Loreta Ruiz’s La Vegana Mexicana stemmed from her daughter’s decision to go vegan at the age of 18. Making nutritious and appetizing dishes possessing the same flavor profiles of Mexican cuisine became Ruiz’s goal. Start with an iced café de olla, La Vegana’s twist on coffee, topped with coconut milk. Cauliflower ceviche refreshes one’s palate, while savory and sweet tamales satiate without leaving one stuffed — especially LVM’s black bean with mole or nopales (tender cactus) and salsa verde flavors. Online requests can be made two days in advance.
In July 2020, I had the pleasure of interviewing Santa Ana native Skyler Tanksley live during a 4th Street Market event. Naughty Panda is a hybrid of Tanksley’s My Vegan Panda and fellow chef Adrian Garcia’s Naughty Boy Sushi. Offering rice bowls, sushi rolls and loaded fries with unexpected ingredients, Naughty Panda’s use of plant-based ingredients and soy proteins is executed in such a way that one can easily dismiss the notion that animal proteins are being substituted. Deceptively delicious, my favorite bites were orange chicken-topped fries with a cilantro-jalapeno mayo glaze. Read up on Panda’s monthly specials via social media or ask when you’re there. Bonus: Tanksley also operates vegan joint Munchies Vegan Diner down the street. – Panoringan
Uoko, Lake Forest
There are sushi spots at virtually every corner of Orange County, but not very many have the same intimate feel of Uoko, an authentic Japanese spot perfect to satisfy any craving.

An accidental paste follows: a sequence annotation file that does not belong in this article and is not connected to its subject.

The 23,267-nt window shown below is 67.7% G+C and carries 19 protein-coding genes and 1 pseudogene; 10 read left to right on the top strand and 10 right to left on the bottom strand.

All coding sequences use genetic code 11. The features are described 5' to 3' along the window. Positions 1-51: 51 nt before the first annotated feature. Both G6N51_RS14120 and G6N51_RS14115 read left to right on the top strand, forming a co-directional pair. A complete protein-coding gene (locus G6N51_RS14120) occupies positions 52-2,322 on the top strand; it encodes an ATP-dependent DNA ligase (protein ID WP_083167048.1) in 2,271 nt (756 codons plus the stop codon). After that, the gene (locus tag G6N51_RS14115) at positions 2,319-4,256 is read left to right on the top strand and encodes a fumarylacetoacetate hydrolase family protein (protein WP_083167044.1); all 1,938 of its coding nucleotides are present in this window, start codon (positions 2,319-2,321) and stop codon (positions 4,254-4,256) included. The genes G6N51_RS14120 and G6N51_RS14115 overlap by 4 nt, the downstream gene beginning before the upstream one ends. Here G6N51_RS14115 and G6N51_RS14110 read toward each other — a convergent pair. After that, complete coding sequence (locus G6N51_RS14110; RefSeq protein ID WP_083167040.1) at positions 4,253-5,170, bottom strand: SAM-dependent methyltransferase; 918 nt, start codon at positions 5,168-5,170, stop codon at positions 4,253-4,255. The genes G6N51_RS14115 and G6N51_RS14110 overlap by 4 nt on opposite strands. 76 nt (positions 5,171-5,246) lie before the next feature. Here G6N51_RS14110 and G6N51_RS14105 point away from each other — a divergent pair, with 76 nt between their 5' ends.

Since the opening in Lake Forest back in 1985, Uoko has remained family owned and operated. Chef Masatoshi brought his love for the culinary arts over to the States from Tokyo, where he gained fruitful experience at his family’s fish market. Masatoshi mastered how to pick the freshest fish of the highest quality, and south OC is lucky to have his expertise. He continues to teach his grandsons his skills so they can carry on his legacy at Uoko.
Uoko serves a variety of dishes ranging from sushi, udon, rice bowls and hot pots. Whether you’re meatless or vegan, there’s plenty of veggie items to choose from. The yakisoba at Uoko is a treasured noodle dish, as well as any of their udon. To make it meatless, just ask for no meat with your noodles, and the taste will be just as delectable. Their agedashi tofu is also another meatless miracle, which consists of tofu lightly dusted with potato starch or corn starch and then deep fried until golden brown. Other options include their seaweed salad or their veggie tempura.
Currently, Uoko is offering outdoor dining and takeout. Unfortunately, delivery options aren’t available but you can always call in and place your order for pickup. Nestled in a busy plaza, it’s definitely a hidden gem. – Henriquez
Freesoulecaffe, a part outdoor and indoor vegan restaurant, is a quiet presence in the hustle and bustle of downtown Tustin. Freesoulcaffe serves all vegan fare with all of their sauces and mock meats made in house since 2010. Their menu is very eclectic with some meals having an Asian-fusion slant. Their most notable meal is the “vegan egg and ham” plate — served for brunch. The scramble is made from bean curd and seasoned with herbs, leeks and shallots. The meal is bursting with flavor and makes for a healthy and light breakfast. Their black pepper-cured “ham” that accompanies the dish takes five days to make. “The process takes a long time because we want to get the consistency and flavor correct,” says the restaurant manager.
They are open for dine-in in their patio area that looks out to downtown Tustin. Espresso-based drinks and desserts are also served. – Leopo